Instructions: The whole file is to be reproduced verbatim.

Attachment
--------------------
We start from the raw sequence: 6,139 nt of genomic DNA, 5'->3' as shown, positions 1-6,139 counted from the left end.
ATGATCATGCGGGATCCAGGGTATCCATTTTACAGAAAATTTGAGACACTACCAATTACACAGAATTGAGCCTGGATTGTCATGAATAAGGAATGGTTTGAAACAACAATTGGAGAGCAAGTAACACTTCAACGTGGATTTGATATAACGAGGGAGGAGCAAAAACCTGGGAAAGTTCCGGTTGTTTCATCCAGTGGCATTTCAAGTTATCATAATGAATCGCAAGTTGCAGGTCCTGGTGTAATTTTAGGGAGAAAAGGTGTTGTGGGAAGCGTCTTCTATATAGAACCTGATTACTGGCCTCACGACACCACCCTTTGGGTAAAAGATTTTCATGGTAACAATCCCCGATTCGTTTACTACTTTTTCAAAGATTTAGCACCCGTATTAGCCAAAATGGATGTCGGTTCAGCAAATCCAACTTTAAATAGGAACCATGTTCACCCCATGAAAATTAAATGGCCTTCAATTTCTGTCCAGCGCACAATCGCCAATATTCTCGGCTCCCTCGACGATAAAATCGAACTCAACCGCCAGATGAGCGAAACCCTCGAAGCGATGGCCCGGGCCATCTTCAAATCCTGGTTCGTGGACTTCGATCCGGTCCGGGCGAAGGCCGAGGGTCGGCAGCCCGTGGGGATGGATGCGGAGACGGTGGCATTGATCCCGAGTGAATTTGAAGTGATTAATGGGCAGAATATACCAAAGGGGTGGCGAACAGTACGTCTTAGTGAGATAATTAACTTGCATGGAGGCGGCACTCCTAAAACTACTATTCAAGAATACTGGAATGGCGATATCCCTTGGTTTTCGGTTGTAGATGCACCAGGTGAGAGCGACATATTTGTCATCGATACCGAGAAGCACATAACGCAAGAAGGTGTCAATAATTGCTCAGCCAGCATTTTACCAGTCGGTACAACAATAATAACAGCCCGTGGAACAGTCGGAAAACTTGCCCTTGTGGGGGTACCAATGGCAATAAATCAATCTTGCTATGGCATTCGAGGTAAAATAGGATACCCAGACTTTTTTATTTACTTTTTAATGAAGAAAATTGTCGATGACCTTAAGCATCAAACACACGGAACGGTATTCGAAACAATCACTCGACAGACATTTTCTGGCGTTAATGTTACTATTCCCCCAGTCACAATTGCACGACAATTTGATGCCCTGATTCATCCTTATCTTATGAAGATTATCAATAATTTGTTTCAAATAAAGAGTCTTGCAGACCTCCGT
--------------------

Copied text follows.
We start from the raw sequence: 6,139 nt of genomic DNA, 5'->3' as shown, positions 1-6,139 counted from the left end.
ATGATCATGCGGGATCCAGGGTATCCATTTTACAGAAAATTTGAGACACTACCAATTACACAGAATTGAGCCTGGATTGTCATGAATAAGGAATGGTTTGAAACAACAATTGGAGAGCAAGTAACACTTCAACGTGGATTTGATATAACGAGGGAGGAGCAAAAACCTGGGAAAGTTCCGGTTGTTTCATCCAGTGGCATTTCAAGTTATCATAATGAATCGCAAGTTGCAGGTCCTGGTGTAATTTTAGGGAGAAAAGGTGTTGTGGGAAGCGTCTTCTATATAGAACCTGATTACTGGCCTCACGACACCACCCTTTGGGTAAAAGATTTTCATGGTAACAATCCCCGATTCGTTTACTACTTTTTCAAAGATTTAGCACCCGTATTAGCCAAAATGGATGTCGGTTCAGCAAATCCAACTTTAAATAGGAACCATGTTCACCCCATGAAAATTAAATGGCCTTCAATTTCTGTCCAGCGCACAATCGCCAATATTCTCGGCTCCCTCGACGATAAAATCGAACTCAACCGCCAGATGAGCGAAACCCTCGAAGCGATGGCCCGGGCCATCTTCAAATCCTGGTTCGTGGACTTCGATCCGGTCCGGGCGAAGGCCGAGGGTCGGCAGCCCGTGGGGATGGATGCGGAGACGGTGGCATTGATCCCGAGTGAATTTGAAGTGATTAATGGGCAGAATATACCAAAGGGGTGGCGAACAGTACGTCTTAGTGAGATAATTAACTTGCATGGAGGCGGCACTCCTAAAACTACTATTCAAGAATACTGGAATGGCGATATCCCTTGGTTTTCGGTTGTAGATGCACCAGGTGAGAGCGACATATTTGTCATCGATACCGAGAAGCACATAACGCAAGAAGGTGTCAATAATTGCTCAGCCAGCATTTTACCAGTCGGTACAACAATAATAACAGCCCGTGGAACAGTCGGAAAACTTGCCCTTGTGGGGGTACCAATGGCAATAAATCAATCTTGCTATGGCATTCGAGGTAAAATAGGATACCCAGACTTTTTTATTTACTTTTTAATGAAGAAAATTGTCGATGACCTTAAGCATCAAACACACGGAACGGTATTCGAAACAATCACTCGACAGACATTTTCTGGCGTTAATGTTACTATTCCCCCAGTCACAATTGCACGACAATTTGATGCCCTGATTCATCCTTATCTTATGAAGATTATCAATAATTTGTTTCAAATAAAGAGTCTTGCAGACCTCCGT